Millions of people worldwide suffer from asthma. Soccer stars are no exception. In 2009, David Beckham revealed he had been suffering from asthma for years after he was caught on camera using an inhaler.
It’s a condition where the smooth muscles around the air passages in the lungs constrict, and copious amounts of mucous are produced, making breathing difficult. Allergic reactions, exposure to extreme environments, and adverse response to strenuous exercise can precipitate an asthma attack. Asthma in its various forms can seriously affect athletic performance. However, it can usually be controlled through the proper use of medication.
Signs and symptoms include tightness in the chest with difficulty breathing, particularly exhaling. Wheezing and anxiety can occur, and the athlete’s pulse may dramatically increase.
More tips at the Province Sports Academy.
If an attack takes place on-site, reassure the athlete that they will be OK. Place them in a comfortable position, encouraging the player to perform controlled breathing exercises (deep breaths). If the athlete’s doctor has cleared them for it, assist the player in administering their asthma medication (usually only one or two puffs of an inhaler). Monitor their breathing, pulse rate and skin colour. If the athlete does not improve after medication use, send for emergency medical assistance.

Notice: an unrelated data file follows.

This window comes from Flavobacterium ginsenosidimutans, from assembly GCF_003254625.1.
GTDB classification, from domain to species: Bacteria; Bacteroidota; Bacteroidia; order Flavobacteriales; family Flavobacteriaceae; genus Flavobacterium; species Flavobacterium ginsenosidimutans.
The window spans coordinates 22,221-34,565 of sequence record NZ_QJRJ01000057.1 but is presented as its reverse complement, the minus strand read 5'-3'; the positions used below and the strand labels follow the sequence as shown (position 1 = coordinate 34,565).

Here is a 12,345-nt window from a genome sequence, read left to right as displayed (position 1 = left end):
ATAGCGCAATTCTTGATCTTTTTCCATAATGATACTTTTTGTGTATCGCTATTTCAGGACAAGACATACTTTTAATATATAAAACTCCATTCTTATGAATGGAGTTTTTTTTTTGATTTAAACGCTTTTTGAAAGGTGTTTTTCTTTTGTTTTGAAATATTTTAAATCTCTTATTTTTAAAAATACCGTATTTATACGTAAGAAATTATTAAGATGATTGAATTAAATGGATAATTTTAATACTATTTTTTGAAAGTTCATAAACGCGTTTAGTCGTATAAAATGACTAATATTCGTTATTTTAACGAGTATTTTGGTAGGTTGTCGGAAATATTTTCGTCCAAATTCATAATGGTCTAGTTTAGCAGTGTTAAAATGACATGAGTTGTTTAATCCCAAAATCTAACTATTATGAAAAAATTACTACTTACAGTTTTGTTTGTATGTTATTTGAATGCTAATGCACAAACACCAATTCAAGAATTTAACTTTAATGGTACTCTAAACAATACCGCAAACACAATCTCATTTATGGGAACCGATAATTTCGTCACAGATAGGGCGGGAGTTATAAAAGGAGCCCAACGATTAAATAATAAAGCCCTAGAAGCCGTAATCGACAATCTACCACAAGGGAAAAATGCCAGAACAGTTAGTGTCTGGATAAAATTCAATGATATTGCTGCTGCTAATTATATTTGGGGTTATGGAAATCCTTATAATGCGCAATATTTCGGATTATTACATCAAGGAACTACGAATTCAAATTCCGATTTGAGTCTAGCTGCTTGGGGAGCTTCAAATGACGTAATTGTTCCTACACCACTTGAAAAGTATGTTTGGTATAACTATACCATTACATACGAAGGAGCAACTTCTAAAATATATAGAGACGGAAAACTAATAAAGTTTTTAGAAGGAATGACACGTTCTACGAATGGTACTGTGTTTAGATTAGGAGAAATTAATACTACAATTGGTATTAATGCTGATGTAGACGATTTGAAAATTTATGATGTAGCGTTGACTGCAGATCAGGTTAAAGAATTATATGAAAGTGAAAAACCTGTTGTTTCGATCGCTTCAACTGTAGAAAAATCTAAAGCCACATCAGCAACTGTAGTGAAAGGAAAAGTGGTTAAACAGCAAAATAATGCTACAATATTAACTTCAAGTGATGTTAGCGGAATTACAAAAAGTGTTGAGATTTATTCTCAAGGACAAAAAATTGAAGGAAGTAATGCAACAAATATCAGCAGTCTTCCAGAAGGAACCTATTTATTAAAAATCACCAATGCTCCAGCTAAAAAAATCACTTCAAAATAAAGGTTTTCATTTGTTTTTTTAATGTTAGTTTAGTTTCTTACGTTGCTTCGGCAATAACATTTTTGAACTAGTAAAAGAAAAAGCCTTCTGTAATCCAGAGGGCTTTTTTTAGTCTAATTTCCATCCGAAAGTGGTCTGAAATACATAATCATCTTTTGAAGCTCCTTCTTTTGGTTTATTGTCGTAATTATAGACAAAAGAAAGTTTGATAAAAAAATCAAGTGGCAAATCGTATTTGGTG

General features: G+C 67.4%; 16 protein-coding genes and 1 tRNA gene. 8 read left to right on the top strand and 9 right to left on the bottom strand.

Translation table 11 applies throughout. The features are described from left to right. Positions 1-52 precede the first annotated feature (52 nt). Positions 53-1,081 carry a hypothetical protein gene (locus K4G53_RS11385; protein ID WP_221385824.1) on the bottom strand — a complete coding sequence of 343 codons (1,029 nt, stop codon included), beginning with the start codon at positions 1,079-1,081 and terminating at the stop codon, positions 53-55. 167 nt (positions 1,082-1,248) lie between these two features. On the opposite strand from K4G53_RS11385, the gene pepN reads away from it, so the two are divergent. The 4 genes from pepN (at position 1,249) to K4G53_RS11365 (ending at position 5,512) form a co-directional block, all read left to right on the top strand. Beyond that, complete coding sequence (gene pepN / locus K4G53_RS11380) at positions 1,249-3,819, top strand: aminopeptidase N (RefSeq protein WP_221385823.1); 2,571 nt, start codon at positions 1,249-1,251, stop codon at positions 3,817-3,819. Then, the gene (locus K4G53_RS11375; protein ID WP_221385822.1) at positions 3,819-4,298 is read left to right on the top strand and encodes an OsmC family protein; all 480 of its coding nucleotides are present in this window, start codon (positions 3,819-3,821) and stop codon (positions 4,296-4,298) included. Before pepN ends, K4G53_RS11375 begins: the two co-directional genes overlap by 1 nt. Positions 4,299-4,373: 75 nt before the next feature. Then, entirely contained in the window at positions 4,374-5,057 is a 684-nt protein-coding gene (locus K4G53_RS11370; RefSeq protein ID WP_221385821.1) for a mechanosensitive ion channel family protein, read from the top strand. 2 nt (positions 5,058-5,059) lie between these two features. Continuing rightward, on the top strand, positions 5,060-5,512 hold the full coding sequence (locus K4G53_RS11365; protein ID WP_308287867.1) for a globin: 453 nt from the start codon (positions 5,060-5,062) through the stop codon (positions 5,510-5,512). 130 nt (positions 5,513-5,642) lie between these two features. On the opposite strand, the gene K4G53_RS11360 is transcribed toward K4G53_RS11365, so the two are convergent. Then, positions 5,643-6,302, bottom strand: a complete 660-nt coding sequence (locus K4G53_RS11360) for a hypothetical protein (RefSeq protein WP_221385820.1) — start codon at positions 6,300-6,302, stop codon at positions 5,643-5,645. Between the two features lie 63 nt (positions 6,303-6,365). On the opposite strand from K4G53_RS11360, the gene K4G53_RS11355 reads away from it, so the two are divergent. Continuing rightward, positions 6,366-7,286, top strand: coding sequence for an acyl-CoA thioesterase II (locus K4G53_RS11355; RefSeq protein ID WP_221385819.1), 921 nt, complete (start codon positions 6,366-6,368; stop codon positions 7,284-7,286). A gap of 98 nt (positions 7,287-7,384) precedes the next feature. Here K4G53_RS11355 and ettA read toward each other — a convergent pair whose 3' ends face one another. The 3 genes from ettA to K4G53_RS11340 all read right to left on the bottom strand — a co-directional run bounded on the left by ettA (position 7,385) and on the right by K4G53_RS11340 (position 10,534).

Certain scenarios can be avoided with the proper preparation. Be aware of your athletes who have asthma and ensure they bring their medication -usually inhalers -to training and matches. Monitor asthmatic athletes who compete in extreme environments. Never permit athletes to share their medication.
A proper warm-up of about 15-minutes of light exercise (60% VO2 max) followed by two puffs on their inhaler should protect them against attacks in subsequent intense exercise. A proper cool down of 15 minutes may help prevent delayed onset attacks after exercise.
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